• I’ve just added some social media buttons, ‘plus ones’ for Facebook/Google+ and a tweet button. They need some customising and a currently a little large. I’ve found I use these a bit on other people’s sites as a simple tip of my hat that I have read and enjoyed the post. A simple ‘hit’ within web stats just doesn’t convey this. So while they are clutter, and somewhat ugly clutter at that, I hope people might take the time to hit them, using which ever network they like to use, if they enjoy reading something.
  • I’m going to re-do Categories. I’m going to base them on potential categories of reader. Somethings like this: Library Technology, Technology, Libraries (general), Politics, Brighton (and Sussex), UK. I may also include some meta categories: essay, short, interesting (for those I think worth highlighting) and me. Of course each post can belong to many categories. Some of the current categories date back to when this was the place to share links.
  • Consider setting up my posterous to post to this blog, either automatically or when I flag it to do so. Some of the stuff I have posted there deserves to be here (which I see more as a permanent record).
  • Re-think the front page of the blog. Is the most recent blog post, in full, the best thing to see?
  • I find that on landing on to someone else’s blog (via Google or twitter) I want to know a bit about them, for example what they are saying may have a different meaning based on where they live, or what they claim to specialise in. So I may beef up the brief blurb at the top left of the page.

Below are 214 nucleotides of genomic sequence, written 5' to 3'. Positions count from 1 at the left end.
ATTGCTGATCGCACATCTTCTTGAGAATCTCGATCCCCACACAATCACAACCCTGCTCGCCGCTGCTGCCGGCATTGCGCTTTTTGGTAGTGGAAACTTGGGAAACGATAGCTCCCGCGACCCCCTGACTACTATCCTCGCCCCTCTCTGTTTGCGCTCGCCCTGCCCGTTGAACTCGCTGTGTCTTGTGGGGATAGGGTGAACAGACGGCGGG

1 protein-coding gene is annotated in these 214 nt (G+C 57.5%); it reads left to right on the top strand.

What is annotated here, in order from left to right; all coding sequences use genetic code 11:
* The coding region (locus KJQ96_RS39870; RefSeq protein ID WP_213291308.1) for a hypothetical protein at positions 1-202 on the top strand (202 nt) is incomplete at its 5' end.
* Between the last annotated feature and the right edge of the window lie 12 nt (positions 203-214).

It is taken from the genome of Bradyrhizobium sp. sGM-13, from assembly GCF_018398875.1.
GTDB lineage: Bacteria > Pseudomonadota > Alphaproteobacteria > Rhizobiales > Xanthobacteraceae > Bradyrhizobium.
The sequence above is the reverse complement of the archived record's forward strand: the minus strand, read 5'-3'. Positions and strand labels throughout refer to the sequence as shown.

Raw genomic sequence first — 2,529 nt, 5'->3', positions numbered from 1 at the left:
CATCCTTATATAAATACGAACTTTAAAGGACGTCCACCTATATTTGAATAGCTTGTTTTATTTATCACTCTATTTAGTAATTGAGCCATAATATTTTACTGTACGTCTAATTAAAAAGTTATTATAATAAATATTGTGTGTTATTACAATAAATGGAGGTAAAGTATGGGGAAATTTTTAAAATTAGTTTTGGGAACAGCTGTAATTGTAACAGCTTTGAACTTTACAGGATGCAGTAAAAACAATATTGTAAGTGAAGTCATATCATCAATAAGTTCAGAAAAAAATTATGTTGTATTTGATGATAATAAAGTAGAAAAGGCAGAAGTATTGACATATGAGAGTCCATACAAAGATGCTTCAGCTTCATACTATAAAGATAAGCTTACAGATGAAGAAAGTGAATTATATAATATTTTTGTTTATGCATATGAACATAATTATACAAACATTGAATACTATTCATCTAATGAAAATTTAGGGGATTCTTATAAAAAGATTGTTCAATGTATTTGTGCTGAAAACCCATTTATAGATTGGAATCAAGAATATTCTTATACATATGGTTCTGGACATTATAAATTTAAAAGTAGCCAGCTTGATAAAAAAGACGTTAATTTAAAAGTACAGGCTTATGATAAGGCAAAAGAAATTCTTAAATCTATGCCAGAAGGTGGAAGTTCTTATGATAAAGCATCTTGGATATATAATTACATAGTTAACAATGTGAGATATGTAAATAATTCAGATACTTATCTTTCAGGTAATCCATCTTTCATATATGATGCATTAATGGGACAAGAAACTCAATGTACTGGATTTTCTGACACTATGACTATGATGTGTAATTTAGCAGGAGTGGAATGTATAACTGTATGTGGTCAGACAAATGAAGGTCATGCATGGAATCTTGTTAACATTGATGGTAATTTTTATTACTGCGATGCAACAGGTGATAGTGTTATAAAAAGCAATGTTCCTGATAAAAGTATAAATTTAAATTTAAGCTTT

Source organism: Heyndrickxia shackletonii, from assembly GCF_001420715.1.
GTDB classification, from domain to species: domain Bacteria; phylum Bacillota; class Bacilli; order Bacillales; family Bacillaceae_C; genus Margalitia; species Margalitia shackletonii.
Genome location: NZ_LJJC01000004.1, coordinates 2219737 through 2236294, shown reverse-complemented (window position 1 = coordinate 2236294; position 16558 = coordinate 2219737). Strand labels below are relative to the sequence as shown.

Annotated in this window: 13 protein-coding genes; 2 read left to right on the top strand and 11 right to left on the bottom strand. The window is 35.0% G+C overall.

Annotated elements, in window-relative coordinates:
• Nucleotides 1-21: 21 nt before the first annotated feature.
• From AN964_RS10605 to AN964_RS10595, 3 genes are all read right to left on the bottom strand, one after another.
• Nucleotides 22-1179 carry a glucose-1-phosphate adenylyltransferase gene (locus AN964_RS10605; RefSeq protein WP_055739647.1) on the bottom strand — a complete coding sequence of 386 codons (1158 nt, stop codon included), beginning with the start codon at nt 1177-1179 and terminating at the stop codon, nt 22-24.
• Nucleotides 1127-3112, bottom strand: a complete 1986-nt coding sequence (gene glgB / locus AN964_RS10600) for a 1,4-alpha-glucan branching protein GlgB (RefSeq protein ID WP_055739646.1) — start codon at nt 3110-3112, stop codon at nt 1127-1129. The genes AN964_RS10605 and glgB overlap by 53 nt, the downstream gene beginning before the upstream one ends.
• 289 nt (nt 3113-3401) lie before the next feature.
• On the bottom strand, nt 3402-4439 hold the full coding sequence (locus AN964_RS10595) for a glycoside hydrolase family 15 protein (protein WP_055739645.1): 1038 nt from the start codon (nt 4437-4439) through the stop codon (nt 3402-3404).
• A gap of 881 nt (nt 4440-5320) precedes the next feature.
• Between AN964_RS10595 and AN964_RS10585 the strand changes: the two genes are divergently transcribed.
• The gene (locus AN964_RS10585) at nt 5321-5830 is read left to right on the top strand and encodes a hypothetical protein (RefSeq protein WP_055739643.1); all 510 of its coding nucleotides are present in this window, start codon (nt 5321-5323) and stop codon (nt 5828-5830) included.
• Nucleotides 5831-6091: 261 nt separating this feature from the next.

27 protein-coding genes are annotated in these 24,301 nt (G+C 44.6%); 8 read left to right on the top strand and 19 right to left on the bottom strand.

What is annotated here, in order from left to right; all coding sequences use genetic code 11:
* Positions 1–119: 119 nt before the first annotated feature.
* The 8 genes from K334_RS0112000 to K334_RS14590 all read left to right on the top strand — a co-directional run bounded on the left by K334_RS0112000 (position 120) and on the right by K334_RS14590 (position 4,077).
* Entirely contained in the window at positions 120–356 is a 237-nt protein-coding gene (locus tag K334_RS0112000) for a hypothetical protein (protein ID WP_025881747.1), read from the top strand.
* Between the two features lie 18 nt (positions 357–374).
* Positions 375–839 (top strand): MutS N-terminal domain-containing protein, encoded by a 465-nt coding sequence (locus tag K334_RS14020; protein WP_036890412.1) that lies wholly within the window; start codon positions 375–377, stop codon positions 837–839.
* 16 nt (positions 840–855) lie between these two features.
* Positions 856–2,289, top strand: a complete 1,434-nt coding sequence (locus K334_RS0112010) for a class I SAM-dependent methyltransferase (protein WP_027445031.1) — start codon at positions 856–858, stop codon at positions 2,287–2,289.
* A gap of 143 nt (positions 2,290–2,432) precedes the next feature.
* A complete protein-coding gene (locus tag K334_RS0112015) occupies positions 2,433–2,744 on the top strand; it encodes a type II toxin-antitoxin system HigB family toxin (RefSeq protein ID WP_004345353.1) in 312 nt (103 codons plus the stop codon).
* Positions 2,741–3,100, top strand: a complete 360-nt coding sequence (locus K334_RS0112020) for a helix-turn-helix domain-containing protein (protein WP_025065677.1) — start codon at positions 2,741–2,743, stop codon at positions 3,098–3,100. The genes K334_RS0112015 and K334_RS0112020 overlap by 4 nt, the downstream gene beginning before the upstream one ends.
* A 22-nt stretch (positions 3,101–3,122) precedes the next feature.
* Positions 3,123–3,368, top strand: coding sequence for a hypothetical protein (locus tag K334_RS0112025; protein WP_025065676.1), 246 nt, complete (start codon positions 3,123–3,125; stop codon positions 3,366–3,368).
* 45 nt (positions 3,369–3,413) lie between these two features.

I have one final idea but it will take more than a bullet point to explain.

For a long time I have felt that Blog comments leave me wanting, on my own and other sites. I only get to see those who commented before me, I probably won’t see those left after mine, people who already have commented will not see mine etc. If I write a long comment with some good points, I have no way of recording that comment, i.e. there’s no way to see a list of all the comments I’ve left on other sites. Wanting to refer to an old comment on mine relies on me remembering which blog and post it was connected to. Finally, managing comments on your own blog can be hard work, even with the impressive – free – WordPress spam plugin.

What’s more, I see an increasing number of blog sites either just keep comments turned off (unless your very popular commenting is rare) or use an external commenting solution such as Discus.

I’d like to use Google+ as my comment system. And I don’t think this is currently possible.

I think Google+ would make an excellent platform for commenting (so would friendfeed, which it is almost identical to). Everyone can see a public post. All comments are listed together under the link to the post on Google+, and everyone can see every comment even if they don’t follow the other person (unlike twitter and, probably (it’s too hard to understand) Facebook). You can come back days later and easily see new comments. If you didn’t see the post you can glance at the comments to see if it is of interest. If you are not interested you can just skip past the post in your stream (the comments will be wrapped up so it won’t take much space). Facebook is too much centred around a closed set of people you follow. Twitter is very much for the here and now, miss it and it’s gone.